From their earliest days as a band, the members of R.E.M. always had a Keen sense of how they wanted to be perceived visually, even when it sometimes seemed as if they didn’t want to be seen at all…
This is the première release of Julius Eastman’s Femenine, for chamber ensemble. It is also the work’s only known recording, documenting a 1974 performance by the S.E.M. Ensemble (with the composer on piano) which has lain unheard for decades. The music of Julius Eastman (1940-1990) is enjoying an on-going period of rediscovery. Known best in the past for his work with figures like Peter Maxwell Davies, Arthur Russell and Meredith Monk, today his own formidable compositions draw increasing admiration. Joyous, insistent, and immersive, Femenine bathes the listener in surges of tonal colour from intertwining winds, piano, violin, pitched percussion, synthesizer and – uniquely – the composer’s own invention of mechanised sleigh bells, which provide the 72-minute piece with its characteristic pulse. Illuminating sleeve notes are provided by composer and author Mary Jane Leach, who is co-editor of Gay Guerrilla, the recently released collection of essays on Eastman’s life and music.
The supporting tour for Green exhausted R.E.M., and they spent nearly a year recuperating before reconvening for Out of Time. Where previous R.E.M. records captured a stripped-down, live sound, Out of Time was lush with sonic detail, featuring string sections, keyboards, mandolins, and cameos from everyone from rapper KRS-One to the B-52's' Kate Pierson…
Originally released in 1985, R.E.M.'s 3rd album, Fables of The Reconstruction peaked at #28 on the Billboard charts and spawned two hit singles, Can t Get There From here and Driver 8. Breaking with their tradition of recording in Athens GA, the band recorded in England with producer Joe Boyd. This 25th Anniversary Edition features the classic album digitally remastered. The bonus disc is a complete run thorugh of the album done in studio in Athens, before the band left for London for the actual recording sessions. These demos have never before been released and feature three additional tracks, not on the final album, including "Throw Those Trolls Away, " a song the band has never released. The albums are packaged in a lift top box and include a poster and 4 postcards, as well as the CD booklet.
As far as major-label debuts by underground bands go, Green is fairly uncompromising. While it displays a more powerful guitar sound on "Get Up," "Turn You Inside Out," and "Orange Crush," it also takes more detours than Document, whether it's the bizarrely affecting contemporary folk of "The Wrong Child" and "You Are the Everything," the bubblegum of "Stand" and "Pop Song 89," or the introspection of the lovely "Hairshirt" and "World Leader Pretend." But instead of presenting a portrait of a band with a rich, eclectic vision, Green is incoherent. While its best moments are flat-out great, the band has bitten off more than it can chew; many of the songs sound like failed experiments, and its arena-ready production now sounds slightly dated.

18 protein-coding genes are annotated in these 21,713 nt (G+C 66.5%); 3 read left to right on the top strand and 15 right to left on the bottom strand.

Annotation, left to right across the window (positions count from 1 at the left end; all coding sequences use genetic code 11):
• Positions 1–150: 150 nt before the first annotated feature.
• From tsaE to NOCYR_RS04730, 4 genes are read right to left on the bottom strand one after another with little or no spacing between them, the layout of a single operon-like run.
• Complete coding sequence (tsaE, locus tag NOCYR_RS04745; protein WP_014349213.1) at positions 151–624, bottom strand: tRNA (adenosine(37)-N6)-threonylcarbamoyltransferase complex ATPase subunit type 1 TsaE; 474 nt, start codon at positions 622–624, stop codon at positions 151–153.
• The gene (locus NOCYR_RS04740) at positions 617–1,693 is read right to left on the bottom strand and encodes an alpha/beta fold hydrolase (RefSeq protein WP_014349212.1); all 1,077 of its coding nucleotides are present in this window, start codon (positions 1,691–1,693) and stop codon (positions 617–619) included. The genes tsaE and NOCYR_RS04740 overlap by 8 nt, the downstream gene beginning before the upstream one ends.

Mötley Crüe (also known as 1994 or Mötley Crüe with John Corabi) is the eponymous sixth studio album by heavy metal band Mötley Crüe. It was released on March 15, 1994. It was the band's first and only album released with singer John Corabi, and was the first album of new material released by the band since their 1989 album, Dr. Feelgood.The album, which was recorded under the working title of Til Death Do Us Part, was the first release by the band after signing a 25-million dollar contract with Elektra Records.
"Losing My Religion" is a song by the American alternative rock band R.E.M. The song was released as the first single from the group's 1991 album Out of Time. Based around a mandolin riff, "Losing My Religion" was an unlikely hit for the group, garnering heavy airplay on radio as well as on MTV due to its critically-acclaimed music video. The song became R.E.M.'s highest-charting hit in the United States, reaching number four on the Billboard Hot 100 and expanding the group's popularity beyond its original fanbase. It was nominated for several Grammy Awards, and won two for Best Pop Performance by a Duo or Group with Vocal and Best Short Form Music Video.